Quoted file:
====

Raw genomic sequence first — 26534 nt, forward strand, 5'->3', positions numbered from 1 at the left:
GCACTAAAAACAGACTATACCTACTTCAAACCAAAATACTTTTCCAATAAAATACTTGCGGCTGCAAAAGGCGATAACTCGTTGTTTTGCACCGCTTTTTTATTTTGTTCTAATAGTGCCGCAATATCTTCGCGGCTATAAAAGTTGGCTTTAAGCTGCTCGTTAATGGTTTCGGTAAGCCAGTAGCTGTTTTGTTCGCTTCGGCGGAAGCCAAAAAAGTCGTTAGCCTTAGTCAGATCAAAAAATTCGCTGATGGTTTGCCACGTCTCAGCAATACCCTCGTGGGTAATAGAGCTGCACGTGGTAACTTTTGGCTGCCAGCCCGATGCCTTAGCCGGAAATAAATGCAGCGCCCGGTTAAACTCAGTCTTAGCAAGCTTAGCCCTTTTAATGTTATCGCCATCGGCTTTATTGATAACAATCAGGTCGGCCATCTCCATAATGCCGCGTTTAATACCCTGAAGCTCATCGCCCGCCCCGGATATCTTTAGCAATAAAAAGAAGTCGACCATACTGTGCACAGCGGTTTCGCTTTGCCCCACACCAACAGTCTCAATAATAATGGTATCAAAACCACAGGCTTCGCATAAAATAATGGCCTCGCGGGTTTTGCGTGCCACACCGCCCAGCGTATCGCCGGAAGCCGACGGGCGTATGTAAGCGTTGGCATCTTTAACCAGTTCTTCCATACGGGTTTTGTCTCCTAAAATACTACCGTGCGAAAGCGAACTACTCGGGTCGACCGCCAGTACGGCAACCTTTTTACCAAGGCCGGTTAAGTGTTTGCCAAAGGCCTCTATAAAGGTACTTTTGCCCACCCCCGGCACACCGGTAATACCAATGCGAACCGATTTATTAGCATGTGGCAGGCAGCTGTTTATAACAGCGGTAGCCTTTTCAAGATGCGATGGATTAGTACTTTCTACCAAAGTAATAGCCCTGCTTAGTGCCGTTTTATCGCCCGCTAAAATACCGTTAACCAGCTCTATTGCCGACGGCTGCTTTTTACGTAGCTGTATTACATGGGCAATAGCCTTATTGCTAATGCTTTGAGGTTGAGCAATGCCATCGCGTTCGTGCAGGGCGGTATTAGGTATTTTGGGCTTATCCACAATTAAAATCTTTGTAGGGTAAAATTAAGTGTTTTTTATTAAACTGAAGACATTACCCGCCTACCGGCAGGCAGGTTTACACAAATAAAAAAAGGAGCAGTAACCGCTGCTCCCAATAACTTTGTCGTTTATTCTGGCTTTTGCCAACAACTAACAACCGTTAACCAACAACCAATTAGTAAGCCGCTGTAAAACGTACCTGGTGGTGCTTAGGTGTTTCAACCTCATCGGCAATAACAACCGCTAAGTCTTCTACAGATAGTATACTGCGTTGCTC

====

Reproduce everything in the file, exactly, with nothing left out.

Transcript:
Raw genomic sequence first — 26534 nt, forward strand, 5'->3', positions numbered from 1 at the left:
GCACTAAAAACAGACTATACCTACTTCAAACCAAAATACTTTTCCAATAAAATACTTGCGGCTGCAAAAGGCGATAACTCGTTGTTTTGCACCGCTTTTTTATTTTGTTCTAATAGTGCCGCAATATCTTCGCGGCTATAAAAGTTGGCTTTAAGCTGCTCGTTAATGGTTTCGGTAAGCCAGTAGCTGTTTTGTTCGCTTCGGCGGAAGCCAAAAAAGTCGTTAGCCTTAGTCAGATCAAAAAATTCGCTGATGGTTTGCCACGTCTCAGCAATACCCTCGTGGGTAATAGAGCTGCACGTGGTAACTTTTGGCTGCCAGCCCGATGCCTTAGCCGGAAATAAATGCAGCGCCCGGTTAAACTCAGTCTTAGCAAGCTTAGCCCTTTTAATGTTATCGCCATCGGCTTTATTGATAACAATCAGGTCGGCCATCTCCATAATGCCGCGTTTAATACCCTGAAGCTCATCGCCCGCCCCGGATATCTTTAGCAATAAAAAGAAGTCGACCATACTGTGCACAGCGGTTTCGCTTTGCCCCACACCAACAGTCTCAATAATAATGGTATCAAAACCACAGGCTTCGCATAAAATAATGGCCTCGCGGGTTTTGCGTGCCACACCGCCCAGCGTATCGCCGGAAGCCGACGGGCGTATGTAAGCGTTGGCATCTTTAACCAGTTCTTCCATACGGGTTTTGTCTCCTAAAATACTACCGTGCGAAAGCGAACTACTCGGGTCGACCGCCAGTACGGCAACCTTTTTACCAAGGCCGGTTAAGTGTTTGCCAAAGGCCTCTATAAAGGTACTTTTGCCCACCCCCGGCACACCGGTAATACCAATGCGAACCGATTTATTAGCATGTGGCAGGCAGCTGTTTATAACAGCGGTAGCCTTTTCAAGATGCGATGGATTAGTACTTTCTACCAAAGTAATAGCCCTGCTTAGTGCCGTTTTATCGCCCGCTAAAATACCGTTAACCAGCTCTATTGCCGACGGCTGCTTTTTACGTAGCTGTATTACATGGGCAATAGCCTTATTGCTAATGCTTTGAGGTTGAGCAATGCCATCGCGTTCGTGCAGGGCGGTATTAGGTATTTTGGGCTTATCCACAATTAAAATCTTTGTAGGGTAAAATTAAGTGTTTTTTATTAAACTGAAGACATTACCCGCCTACCGGCAGGCAGGTTTACACAAATAAAAAAAGGAGCAGTAACCGCTGCTCCCAATAACTTTGTCGTTTATTCTGGCTTTTGCCAACAACTAACAACCGTTAACCAACAACCAATTAGTAAGCCGCTGTAAAACGTACCTGGTGGTGCTTAGGTGTTTCAACCTCATCGGCAATAACAACCGCTAAGTCTTCTACAGATAGTATACTGCGTTGCTC